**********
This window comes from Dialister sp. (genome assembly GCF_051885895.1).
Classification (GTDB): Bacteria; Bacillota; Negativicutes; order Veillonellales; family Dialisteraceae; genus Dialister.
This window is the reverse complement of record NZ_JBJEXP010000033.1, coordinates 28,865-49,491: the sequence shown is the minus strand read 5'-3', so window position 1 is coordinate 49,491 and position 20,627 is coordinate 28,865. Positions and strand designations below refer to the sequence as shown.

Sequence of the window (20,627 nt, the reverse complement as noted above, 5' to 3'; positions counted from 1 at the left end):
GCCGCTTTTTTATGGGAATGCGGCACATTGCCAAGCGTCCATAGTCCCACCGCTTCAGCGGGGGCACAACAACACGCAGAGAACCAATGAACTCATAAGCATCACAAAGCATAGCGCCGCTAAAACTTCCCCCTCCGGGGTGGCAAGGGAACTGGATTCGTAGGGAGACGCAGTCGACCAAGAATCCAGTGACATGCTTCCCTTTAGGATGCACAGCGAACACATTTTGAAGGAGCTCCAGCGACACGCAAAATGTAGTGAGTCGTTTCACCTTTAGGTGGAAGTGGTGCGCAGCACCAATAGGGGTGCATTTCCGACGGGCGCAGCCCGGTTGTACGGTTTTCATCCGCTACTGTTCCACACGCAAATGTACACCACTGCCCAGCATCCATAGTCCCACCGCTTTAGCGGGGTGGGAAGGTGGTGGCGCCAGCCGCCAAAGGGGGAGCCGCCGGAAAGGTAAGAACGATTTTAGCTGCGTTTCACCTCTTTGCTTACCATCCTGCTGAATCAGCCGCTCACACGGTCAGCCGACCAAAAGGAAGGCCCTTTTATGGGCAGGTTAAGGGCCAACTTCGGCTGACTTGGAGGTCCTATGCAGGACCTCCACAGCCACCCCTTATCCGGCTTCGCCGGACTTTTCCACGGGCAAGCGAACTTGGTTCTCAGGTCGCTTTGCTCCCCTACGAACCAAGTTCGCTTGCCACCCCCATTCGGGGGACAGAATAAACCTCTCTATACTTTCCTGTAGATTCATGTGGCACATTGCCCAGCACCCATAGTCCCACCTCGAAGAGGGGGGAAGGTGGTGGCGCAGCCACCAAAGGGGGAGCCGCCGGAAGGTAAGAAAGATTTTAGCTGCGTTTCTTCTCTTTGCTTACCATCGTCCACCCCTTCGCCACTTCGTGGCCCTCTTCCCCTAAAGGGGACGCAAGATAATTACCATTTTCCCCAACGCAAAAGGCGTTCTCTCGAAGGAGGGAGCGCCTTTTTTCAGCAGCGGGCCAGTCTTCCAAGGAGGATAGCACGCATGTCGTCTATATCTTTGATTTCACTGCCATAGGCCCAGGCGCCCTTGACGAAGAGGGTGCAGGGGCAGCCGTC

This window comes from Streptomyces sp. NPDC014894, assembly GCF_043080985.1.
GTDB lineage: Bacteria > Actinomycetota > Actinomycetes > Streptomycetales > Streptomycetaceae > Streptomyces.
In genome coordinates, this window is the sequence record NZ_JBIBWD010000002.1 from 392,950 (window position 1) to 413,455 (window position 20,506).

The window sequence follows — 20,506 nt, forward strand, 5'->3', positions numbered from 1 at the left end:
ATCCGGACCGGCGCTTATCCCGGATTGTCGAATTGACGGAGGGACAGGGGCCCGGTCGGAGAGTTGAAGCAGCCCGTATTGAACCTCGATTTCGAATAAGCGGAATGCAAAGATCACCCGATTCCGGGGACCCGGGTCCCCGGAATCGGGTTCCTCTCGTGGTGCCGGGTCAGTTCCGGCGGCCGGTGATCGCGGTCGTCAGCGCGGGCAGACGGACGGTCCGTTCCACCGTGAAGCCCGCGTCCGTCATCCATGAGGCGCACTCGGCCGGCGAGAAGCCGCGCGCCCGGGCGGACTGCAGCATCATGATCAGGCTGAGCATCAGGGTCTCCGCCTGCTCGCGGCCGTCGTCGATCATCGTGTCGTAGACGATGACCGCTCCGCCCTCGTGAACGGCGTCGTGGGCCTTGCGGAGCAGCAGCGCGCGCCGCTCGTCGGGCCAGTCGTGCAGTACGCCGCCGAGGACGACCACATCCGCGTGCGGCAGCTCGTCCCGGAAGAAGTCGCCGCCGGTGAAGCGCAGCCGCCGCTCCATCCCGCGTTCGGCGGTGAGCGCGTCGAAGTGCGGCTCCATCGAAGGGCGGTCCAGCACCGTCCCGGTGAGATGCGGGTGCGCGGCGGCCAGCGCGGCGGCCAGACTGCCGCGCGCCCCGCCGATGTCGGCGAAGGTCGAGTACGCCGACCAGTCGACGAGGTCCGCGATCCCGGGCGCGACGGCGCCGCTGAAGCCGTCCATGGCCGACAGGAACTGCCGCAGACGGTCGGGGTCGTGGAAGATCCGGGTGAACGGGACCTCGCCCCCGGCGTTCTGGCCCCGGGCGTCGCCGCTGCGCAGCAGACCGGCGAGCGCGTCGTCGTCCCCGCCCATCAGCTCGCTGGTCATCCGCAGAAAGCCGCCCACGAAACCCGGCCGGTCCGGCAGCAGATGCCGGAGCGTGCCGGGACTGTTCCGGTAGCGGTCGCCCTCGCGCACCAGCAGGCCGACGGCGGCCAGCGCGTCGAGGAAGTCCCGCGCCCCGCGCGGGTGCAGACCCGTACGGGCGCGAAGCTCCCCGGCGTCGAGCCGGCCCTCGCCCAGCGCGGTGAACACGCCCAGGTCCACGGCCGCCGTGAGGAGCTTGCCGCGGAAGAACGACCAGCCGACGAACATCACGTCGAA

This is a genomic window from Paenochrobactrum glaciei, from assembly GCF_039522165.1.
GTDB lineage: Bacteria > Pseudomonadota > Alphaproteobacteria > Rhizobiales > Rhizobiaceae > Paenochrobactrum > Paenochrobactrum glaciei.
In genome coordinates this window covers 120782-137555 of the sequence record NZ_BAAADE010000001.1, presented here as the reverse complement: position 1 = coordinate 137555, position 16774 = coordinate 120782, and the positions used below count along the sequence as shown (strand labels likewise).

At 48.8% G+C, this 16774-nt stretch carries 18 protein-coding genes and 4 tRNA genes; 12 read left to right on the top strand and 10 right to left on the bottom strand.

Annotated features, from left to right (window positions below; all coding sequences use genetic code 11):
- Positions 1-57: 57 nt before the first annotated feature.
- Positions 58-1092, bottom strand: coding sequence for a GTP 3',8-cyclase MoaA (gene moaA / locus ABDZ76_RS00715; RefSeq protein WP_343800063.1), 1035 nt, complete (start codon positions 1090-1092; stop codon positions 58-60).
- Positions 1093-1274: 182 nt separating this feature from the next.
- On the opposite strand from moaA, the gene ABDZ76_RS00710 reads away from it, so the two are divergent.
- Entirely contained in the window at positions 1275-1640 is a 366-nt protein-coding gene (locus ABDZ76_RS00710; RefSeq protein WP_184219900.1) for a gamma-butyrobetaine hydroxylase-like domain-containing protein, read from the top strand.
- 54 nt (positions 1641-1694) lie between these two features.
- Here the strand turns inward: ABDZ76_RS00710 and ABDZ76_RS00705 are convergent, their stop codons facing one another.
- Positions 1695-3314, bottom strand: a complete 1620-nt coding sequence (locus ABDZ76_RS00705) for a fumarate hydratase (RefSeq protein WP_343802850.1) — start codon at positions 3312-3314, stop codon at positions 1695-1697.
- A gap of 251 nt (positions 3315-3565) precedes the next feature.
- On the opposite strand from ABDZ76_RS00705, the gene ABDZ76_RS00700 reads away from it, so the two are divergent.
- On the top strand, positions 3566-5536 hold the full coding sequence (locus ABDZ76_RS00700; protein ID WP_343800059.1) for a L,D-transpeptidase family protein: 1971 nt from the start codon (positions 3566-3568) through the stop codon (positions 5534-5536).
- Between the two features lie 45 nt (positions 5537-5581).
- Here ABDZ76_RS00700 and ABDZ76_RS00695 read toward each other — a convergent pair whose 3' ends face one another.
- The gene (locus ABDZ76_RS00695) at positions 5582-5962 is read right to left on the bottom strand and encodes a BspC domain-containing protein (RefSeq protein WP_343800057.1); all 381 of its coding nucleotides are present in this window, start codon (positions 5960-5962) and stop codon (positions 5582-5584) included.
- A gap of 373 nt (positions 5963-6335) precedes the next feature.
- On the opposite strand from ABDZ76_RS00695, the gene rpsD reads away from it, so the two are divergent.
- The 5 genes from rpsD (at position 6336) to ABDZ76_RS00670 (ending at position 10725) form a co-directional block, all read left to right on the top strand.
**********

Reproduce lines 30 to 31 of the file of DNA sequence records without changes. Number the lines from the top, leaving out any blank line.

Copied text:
- A gap of 373 nt (positions 5963-6335) precedes the next feature.
- On the opposite strand from ABDZ76_RS00695, the gene rpsD reads away from it, so the two are divergent.